Tuesday, March 31, 2015

The Not-Education Lottery

When the N.C. General Assembly was debating joining other states that allowed state-sponsored lotteries, I was one of the public voices opposing the bill. Passage of the bill required overcoming an odd coalition of religiously conservative Republicans who opposed the lottery as a form of forbidden gambling and liberal Democrats who opposed the lottery because it preyed on the poor and uneducated.

But the lottery passed with the unrelenting, insistent support of then-Gov. Mike Easley and others who decried the "loss" of N.C. dollars to lottery tickets sold in South Carolina and Virginia and who promised that all of the profits from lottery sales would bolster public education. Supporters went so far as to name the state lottery the "North Carolina Education Lottery," as if the games would educate the state's residents.

Years later, and with millions of dollars going into lottery sales and a few North Carolinians winning lottery jackpots, it is apparent that the promises of lottery supporters were all lies. The lottery has not meant a bonanza for the state, and it has not improved education. In fact, a News & Observer op-ed column points out, North Carolina is spending less on public education per capita today than it did before all those promises were made.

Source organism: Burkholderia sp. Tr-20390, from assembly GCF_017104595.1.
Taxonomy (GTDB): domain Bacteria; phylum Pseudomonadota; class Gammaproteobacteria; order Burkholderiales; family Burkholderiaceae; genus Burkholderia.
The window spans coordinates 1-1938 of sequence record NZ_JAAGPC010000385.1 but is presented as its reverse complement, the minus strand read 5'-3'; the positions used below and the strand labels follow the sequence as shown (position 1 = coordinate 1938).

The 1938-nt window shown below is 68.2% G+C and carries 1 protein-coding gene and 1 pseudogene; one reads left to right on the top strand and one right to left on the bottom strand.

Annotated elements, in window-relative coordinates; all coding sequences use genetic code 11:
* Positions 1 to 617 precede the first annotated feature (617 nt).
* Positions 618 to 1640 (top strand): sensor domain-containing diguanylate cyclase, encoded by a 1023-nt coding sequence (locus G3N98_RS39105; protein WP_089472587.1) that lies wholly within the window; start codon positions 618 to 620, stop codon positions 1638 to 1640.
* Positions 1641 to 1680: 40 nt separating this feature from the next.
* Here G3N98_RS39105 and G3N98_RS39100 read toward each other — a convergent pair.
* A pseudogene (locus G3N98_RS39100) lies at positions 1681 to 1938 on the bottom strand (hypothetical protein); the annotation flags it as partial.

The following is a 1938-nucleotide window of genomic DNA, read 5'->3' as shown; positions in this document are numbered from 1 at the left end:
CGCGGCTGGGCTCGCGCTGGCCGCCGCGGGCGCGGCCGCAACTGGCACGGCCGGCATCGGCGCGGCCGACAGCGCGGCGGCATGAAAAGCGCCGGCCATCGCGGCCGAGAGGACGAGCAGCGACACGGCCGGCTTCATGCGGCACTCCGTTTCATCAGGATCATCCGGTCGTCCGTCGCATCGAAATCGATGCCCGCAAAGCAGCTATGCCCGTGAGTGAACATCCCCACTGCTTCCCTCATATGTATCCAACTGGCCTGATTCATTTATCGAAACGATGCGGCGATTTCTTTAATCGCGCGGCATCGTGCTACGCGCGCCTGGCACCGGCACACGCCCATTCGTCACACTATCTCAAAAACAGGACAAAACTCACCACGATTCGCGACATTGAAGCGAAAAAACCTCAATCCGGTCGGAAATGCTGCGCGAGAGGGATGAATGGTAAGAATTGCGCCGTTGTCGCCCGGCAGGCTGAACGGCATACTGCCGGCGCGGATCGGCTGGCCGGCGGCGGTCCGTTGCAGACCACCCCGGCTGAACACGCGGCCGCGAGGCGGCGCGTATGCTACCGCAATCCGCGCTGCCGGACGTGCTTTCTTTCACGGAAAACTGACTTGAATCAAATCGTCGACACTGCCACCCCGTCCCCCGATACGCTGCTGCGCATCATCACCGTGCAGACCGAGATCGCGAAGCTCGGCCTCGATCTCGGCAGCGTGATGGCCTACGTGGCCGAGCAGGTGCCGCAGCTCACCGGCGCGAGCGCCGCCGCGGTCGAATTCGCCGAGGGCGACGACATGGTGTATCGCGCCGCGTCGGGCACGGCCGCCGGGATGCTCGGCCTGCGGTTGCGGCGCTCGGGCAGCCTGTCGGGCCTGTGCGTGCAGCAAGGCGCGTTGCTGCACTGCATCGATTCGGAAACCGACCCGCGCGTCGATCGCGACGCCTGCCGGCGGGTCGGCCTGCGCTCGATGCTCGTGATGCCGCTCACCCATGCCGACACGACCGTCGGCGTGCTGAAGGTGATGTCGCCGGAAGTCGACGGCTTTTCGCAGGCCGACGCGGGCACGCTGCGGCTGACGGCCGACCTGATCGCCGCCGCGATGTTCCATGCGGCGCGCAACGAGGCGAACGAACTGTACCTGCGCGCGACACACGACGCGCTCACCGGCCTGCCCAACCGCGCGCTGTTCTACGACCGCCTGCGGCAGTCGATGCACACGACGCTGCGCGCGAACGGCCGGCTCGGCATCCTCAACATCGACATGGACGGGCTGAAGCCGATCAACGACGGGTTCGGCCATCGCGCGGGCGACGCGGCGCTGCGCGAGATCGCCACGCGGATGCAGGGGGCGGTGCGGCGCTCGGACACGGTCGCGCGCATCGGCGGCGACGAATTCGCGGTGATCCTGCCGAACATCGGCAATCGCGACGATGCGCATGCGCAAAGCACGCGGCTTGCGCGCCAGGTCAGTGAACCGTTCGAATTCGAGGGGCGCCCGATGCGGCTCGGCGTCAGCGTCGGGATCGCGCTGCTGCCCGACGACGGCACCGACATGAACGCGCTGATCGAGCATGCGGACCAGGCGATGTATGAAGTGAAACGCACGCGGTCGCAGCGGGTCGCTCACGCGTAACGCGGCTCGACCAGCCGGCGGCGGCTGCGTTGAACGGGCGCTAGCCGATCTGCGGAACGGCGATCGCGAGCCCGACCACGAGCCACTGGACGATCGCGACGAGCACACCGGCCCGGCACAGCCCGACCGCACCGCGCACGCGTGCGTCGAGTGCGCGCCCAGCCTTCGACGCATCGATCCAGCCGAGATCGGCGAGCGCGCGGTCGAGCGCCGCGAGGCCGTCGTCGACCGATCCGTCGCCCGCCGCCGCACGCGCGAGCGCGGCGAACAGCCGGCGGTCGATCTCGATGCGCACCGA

There has been no windfall for public schools. The "Education Lottery" has not benefited public education. Instead, legislators have done what they claimed they wouldn't do. They have allowed lottery money to substitute for education funding from other sources. Legislators have cut per capita education spending even as lottery profits have fattened state coffers.

Meanwhile, the fears of Democratic opponents have come true: Lottery ticket sales are highest in the poorest communities. Many poor people foolishly spend their limited incomes on lottery tickets even as family needs go unmet. The lottery is most popular among the least educated, people who don't seem to comprehend that the odds of winning a lottery jackpot are worse than the odds of being struck by lightning.

Education lottery? It would be more honest to call it the Lack of Education Lottery or the Lack of Education Funding Lottery.

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